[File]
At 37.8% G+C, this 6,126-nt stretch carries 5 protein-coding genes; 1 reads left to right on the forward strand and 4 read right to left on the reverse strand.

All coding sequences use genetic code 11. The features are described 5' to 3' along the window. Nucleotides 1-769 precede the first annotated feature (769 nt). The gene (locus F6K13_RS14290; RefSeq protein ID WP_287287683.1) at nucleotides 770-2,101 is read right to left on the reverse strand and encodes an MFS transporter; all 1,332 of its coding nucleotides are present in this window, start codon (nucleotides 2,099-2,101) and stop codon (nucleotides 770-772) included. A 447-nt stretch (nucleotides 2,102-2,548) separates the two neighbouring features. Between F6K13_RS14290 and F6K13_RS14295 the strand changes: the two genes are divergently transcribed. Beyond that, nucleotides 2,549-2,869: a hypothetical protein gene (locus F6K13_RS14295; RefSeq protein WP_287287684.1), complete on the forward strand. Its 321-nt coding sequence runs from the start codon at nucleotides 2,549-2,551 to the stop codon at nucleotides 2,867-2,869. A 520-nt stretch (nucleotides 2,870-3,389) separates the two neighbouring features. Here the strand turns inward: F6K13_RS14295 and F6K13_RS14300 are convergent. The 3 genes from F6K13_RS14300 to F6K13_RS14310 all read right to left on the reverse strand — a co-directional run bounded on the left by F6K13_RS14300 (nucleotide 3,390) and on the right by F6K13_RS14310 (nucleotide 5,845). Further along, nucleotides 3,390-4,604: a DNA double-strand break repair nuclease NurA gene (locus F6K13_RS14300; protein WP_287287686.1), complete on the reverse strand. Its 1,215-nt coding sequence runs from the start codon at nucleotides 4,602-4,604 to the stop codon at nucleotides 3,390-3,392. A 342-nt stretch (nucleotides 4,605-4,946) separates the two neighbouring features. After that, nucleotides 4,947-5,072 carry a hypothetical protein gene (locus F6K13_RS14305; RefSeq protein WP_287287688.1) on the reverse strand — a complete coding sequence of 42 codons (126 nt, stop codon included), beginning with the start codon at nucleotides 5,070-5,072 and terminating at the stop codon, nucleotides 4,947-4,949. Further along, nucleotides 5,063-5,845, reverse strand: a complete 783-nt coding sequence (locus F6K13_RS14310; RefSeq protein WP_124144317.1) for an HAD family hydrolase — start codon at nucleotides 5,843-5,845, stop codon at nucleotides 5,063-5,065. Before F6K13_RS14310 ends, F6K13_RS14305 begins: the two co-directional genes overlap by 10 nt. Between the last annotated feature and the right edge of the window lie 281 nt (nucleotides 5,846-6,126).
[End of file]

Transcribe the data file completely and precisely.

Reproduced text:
At 37.8% G+C, this 6,126-nt stretch carries 5 protein-coding genes; 1 reads left to right on the forward strand and 4 read right to left on the reverse strand.

All coding sequences use genetic code 11. The features are described 5' to 3' along the window. Nucleotides 1-769 precede the first annotated feature (769 nt). The gene (locus F6K13_RS14290; RefSeq protein ID WP_287287683.1) at nucleotides 770-2,101 is read right to left on the reverse strand and encodes an MFS transporter; all 1,332 of its coding nucleotides are present in this window, start codon (nucleotides 2,099-2,101) and stop codon (nucleotides 770-772) included. A 447-nt stretch (nucleotides 2,102-2,548) separates the two neighbouring features. Between F6K13_RS14290 and F6K13_RS14295 the strand changes: the two genes are divergently transcribed. Beyond that, nucleotides 2,549-2,869: a hypothetical protein gene (locus F6K13_RS14295; RefSeq protein WP_287287684.1), complete on the forward strand. Its 321-nt coding sequence runs from the start codon at nucleotides 2,549-2,551 to the stop codon at nucleotides 2,867-2,869. A 520-nt stretch (nucleotides 2,870-3,389) separates the two neighbouring features. Here the strand turns inward: F6K13_RS14295 and F6K13_RS14300 are convergent. The 3 genes from F6K13_RS14300 to F6K13_RS14310 all read right to left on the reverse strand — a co-directional run bounded on the left by F6K13_RS14300 (nucleotide 3,390) and on the right by F6K13_RS14310 (nucleotide 5,845). Further along, nucleotides 3,390-4,604: a DNA double-strand break repair nuclease NurA gene (locus F6K13_RS14300; protein WP_287287686.1), complete on the reverse strand. Its 1,215-nt coding sequence runs from the start codon at nucleotides 4,602-4,604 to the stop codon at nucleotides 3,390-3,392. A 342-nt stretch (nucleotides 4,605-4,946) separates the two neighbouring features. After that, nucleotides 4,947-5,072 carry a hypothetical protein gene (locus F6K13_RS14305; RefSeq protein WP_287287688.1) on the reverse strand — a complete coding sequence of 42 codons (126 nt, stop codon included), beginning with the start codon at nucleotides 5,070-5,072 and terminating at the stop codon, nucleotides 4,947-4,949. Further along, nucleotides 5,063-5,845, reverse strand: a complete 783-nt coding sequence (locus F6K13_RS14310; RefSeq protein WP_124144317.1) for an HAD family hydrolase — start codon at nucleotides 5,843-5,845, stop codon at nucleotides 5,063-5,065. Before F6K13_RS14310 ends, F6K13_RS14305 begins: the two co-directional genes overlap by 10 nt. Between the last annotated feature and the right edge of the window lie 281 nt (nucleotides 5,846-6,126).